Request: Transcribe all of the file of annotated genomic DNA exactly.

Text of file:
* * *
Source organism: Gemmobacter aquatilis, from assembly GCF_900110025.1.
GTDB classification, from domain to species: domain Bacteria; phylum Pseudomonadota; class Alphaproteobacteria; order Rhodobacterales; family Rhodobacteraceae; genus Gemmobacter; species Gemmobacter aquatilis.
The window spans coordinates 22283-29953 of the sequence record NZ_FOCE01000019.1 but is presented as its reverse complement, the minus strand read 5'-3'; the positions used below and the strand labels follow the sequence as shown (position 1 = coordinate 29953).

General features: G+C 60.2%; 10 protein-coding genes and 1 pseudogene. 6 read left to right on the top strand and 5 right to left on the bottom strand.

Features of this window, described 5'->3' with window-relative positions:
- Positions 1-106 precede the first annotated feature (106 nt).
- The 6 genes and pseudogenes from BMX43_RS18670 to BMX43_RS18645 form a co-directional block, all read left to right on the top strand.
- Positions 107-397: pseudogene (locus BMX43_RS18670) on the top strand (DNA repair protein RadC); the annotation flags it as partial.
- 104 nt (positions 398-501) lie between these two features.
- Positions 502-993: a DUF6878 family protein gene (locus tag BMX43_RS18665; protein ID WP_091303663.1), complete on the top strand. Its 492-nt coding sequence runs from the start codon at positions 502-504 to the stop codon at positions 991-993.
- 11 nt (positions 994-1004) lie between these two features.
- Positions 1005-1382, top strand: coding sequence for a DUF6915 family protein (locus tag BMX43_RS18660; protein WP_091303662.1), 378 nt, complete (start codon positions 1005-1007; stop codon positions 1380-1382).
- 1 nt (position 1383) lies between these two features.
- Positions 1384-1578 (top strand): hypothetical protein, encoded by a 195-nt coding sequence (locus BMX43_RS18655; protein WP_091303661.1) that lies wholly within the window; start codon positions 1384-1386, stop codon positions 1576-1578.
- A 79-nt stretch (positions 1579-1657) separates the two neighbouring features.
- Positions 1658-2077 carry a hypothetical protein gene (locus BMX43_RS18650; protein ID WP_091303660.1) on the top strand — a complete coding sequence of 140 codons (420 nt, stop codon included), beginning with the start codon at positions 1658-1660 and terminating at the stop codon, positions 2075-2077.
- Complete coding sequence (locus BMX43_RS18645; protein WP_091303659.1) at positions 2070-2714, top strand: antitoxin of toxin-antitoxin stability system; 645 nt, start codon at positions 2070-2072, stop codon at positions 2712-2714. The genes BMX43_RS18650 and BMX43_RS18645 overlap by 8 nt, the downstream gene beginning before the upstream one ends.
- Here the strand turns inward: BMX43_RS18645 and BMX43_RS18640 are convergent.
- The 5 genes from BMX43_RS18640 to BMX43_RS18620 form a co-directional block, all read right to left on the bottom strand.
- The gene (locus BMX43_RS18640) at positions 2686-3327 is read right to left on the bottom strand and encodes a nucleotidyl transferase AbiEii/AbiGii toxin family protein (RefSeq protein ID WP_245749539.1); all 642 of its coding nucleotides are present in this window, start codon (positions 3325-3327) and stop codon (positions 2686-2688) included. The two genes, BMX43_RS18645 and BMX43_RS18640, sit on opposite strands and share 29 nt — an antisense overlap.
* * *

Source organism: Gemmobacter aquatilis, from assembly GCF_900110025.1.
GTDB classification, from domain to species: domain Bacteria; phylum Pseudomonadota; class Alphaproteobacteria; order Rhodobacterales; family Rhodobacteraceae; genus Gemmobacter; species Gemmobacter aquatilis.
The window spans coordinates 22283-29953 of the sequence record NZ_FOCE01000019.1 but is presented as its reverse complement, the minus strand read 5'-3'; the positions used below and the strand labels follow the sequence as shown (position 1 = coordinate 29953).

General features: G+C 60.2%; 10 protein-coding genes and 1 pseudogene. 6 read left to right on the top strand and 5 right to left on the bottom strand.

Features of this window, described 5'->3' with window-relative positions:
- Positions 1-106 precede the first annotated feature (106 nt).
- The 6 genes and pseudogenes from BMX43_RS18670 to BMX43_RS18645 form a co-directional block, all read left to right on the top strand.
- Positions 107-397: pseudogene (locus BMX43_RS18670) on the top strand (DNA repair protein RadC); the annotation flags it as partial.
- 104 nt (positions 398-501) lie between these two features.
- Positions 502-993: a DUF6878 family protein gene (locus tag BMX43_RS18665; protein ID WP_091303663.1), complete on the top strand. Its 492-nt coding sequence runs from the start codon at positions 502-504 to the stop codon at positions 991-993.
- 11 nt (positions 994-1004) lie between these two features.
- Positions 1005-1382, top strand: coding sequence for a DUF6915 family protein (locus tag BMX43_RS18660; protein WP_091303662.1), 378 nt, complete (start codon positions 1005-1007; stop codon positions 1380-1382).
- 1 nt (position 1383) lies between these two features.
- Positions 1384-1578 (top strand): hypothetical protein, encoded by a 195-nt coding sequence (locus BMX43_RS18655; protein WP_091303661.1) that lies wholly within the window; start codon positions 1384-1386, stop codon positions 1576-1578.
- A 79-nt stretch (positions 1579-1657) separates the two neighbouring features.
- Positions 1658-2077 carry a hypothetical protein gene (locus BMX43_RS18650; protein ID WP_091303660.1) on the top strand — a complete coding sequence of 140 codons (420 nt, stop codon included), beginning with the start codon at positions 1658-1660 and terminating at the stop codon, positions 2075-2077.
- Complete coding sequence (locus BMX43_RS18645; protein WP_091303659.1) at positions 2070-2714, top strand: antitoxin of toxin-antitoxin stability system; 645 nt, start codon at positions 2070-2072, stop codon at positions 2712-2714. The genes BMX43_RS18650 and BMX43_RS18645 overlap by 8 nt, the downstream gene beginning before the upstream one ends.
- Here the strand turns inward: BMX43_RS18645 and BMX43_RS18640 are convergent.
- The 5 genes from BMX43_RS18640 to BMX43_RS18620 form a co-directional block, all read right to left on the bottom strand.
- The gene (locus BMX43_RS18640) at positions 2686-3327 is read right to left on the bottom strand and encodes a nucleotidyl transferase AbiEii/AbiGii toxin family protein (RefSeq protein ID WP_245749539.1); all 642 of its coding nucleotides are present in this window, start codon (positions 3325-3327) and stop codon (positions 2686-2688) included. The two genes, BMX43_RS18645 and BMX43_RS18640, sit on opposite strands and share 29 nt — an antisense overlap.